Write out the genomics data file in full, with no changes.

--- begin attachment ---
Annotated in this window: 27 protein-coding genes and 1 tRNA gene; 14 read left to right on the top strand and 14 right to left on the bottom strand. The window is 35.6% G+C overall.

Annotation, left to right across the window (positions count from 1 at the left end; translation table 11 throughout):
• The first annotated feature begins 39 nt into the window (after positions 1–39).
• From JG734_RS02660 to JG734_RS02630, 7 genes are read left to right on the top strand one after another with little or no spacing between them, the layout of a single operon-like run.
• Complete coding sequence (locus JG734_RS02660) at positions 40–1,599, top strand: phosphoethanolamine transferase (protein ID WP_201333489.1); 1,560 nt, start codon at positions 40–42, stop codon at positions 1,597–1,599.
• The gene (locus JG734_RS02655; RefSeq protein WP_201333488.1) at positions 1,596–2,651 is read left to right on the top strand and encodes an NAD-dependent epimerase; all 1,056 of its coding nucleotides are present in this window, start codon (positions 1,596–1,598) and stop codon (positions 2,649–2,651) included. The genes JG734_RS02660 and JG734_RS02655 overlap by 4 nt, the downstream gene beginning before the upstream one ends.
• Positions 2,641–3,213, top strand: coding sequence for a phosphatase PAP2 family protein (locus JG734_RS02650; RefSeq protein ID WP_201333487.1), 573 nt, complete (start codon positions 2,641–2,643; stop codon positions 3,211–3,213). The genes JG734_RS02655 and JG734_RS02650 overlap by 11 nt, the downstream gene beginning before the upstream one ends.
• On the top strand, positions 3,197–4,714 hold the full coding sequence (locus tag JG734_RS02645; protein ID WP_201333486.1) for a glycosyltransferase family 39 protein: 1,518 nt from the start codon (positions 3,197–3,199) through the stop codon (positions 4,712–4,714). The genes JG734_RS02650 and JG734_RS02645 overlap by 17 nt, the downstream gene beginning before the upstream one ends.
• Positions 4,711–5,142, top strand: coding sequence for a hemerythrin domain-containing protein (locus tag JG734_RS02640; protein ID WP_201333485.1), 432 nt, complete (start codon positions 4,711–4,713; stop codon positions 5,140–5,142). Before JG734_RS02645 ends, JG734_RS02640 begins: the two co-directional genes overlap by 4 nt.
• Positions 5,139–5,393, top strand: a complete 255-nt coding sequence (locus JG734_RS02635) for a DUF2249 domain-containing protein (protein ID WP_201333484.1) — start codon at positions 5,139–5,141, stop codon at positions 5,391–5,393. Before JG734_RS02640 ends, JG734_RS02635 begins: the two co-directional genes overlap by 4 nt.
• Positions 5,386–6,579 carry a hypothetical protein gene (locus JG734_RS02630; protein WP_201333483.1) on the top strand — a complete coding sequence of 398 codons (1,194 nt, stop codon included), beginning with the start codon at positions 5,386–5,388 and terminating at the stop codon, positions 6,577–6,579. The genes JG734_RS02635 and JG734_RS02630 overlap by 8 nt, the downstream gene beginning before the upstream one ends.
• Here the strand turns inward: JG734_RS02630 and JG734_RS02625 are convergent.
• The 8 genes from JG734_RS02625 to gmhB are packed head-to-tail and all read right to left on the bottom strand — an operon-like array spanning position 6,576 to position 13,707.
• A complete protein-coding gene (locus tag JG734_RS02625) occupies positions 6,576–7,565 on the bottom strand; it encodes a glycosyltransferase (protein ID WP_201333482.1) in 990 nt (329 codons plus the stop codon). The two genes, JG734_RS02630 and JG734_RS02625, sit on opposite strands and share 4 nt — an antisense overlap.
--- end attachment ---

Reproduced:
Annotated in this window: 27 protein-coding genes and 1 tRNA gene; 14 read left to right on the top strand and 14 right to left on the bottom strand. The window is 35.6% G+C overall.

Annotation, left to right across the window (positions count from 1 at the left end; translation table 11 throughout):
• The first annotated feature begins 39 nt into the window (after positions 1–39).
• From JG734_RS02660 to JG734_RS02630, 7 genes are read left to right on the top strand one after another with little or no spacing between them, the layout of a single operon-like run.
• Complete coding sequence (locus JG734_RS02660) at positions 40–1,599, top strand: phosphoethanolamine transferase (protein ID WP_201333489.1); 1,560 nt, start codon at positions 40–42, stop codon at positions 1,597–1,599.
• The gene (locus JG734_RS02655; RefSeq protein WP_201333488.1) at positions 1,596–2,651 is read left to right on the top strand and encodes an NAD-dependent epimerase; all 1,056 of its coding nucleotides are present in this window, start codon (positions 1,596–1,598) and stop codon (positions 2,649–2,651) included. The genes JG734_RS02660 and JG734_RS02655 overlap by 4 nt, the downstream gene beginning before the upstream one ends.
• Positions 2,641–3,213, top strand: coding sequence for a phosphatase PAP2 family protein (locus JG734_RS02650; RefSeq protein ID WP_201333487.1), 573 nt, complete (start codon positions 2,641–2,643; stop codon positions 3,211–3,213). The genes JG734_RS02655 and JG734_RS02650 overlap by 11 nt, the downstream gene beginning before the upstream one ends.
• On the top strand, positions 3,197–4,714 hold the full coding sequence (locus tag JG734_RS02645; protein ID WP_201333486.1) for a glycosyltransferase family 39 protein: 1,518 nt from the start codon (positions 3,197–3,199) through the stop codon (positions 4,712–4,714). The genes JG734_RS02650 and JG734_RS02645 overlap by 17 nt, the downstream gene beginning before the upstream one ends.
• Positions 4,711–5,142, top strand: coding sequence for a hemerythrin domain-containing protein (locus tag JG734_RS02640; protein ID WP_201333485.1), 432 nt, complete (start codon positions 4,711–4,713; stop codon positions 5,140–5,142). Before JG734_RS02645 ends, JG734_RS02640 begins: the two co-directional genes overlap by 4 nt.
• Positions 5,139–5,393, top strand: a complete 255-nt coding sequence (locus JG734_RS02635) for a DUF2249 domain-containing protein (protein ID WP_201333484.1) — start codon at positions 5,139–5,141, stop codon at positions 5,391–5,393. Before JG734_RS02640 ends, JG734_RS02635 begins: the two co-directional genes overlap by 4 nt.
• Positions 5,386–6,579 carry a hypothetical protein gene (locus JG734_RS02630; protein WP_201333483.1) on the top strand — a complete coding sequence of 398 codons (1,194 nt, stop codon included), beginning with the start codon at positions 5,386–5,388 and terminating at the stop codon, positions 6,577–6,579. The genes JG734_RS02635 and JG734_RS02630 overlap by 8 nt, the downstream gene beginning before the upstream one ends.
• Here the strand turns inward: JG734_RS02630 and JG734_RS02625 are convergent.
• The 8 genes from JG734_RS02625 to gmhB are packed head-to-tail and all read right to left on the bottom strand — an operon-like array spanning position 6,576 to position 13,707.
• A complete protein-coding gene (locus tag JG734_RS02625) occupies positions 6,576–7,565 on the bottom strand; it encodes a glycosyltransferase (protein ID WP_201333482.1) in 990 nt (329 codons plus the stop codon). The two genes, JG734_RS02630 and JG734_RS02625, sit on opposite strands and share 4 nt — an antisense overlap.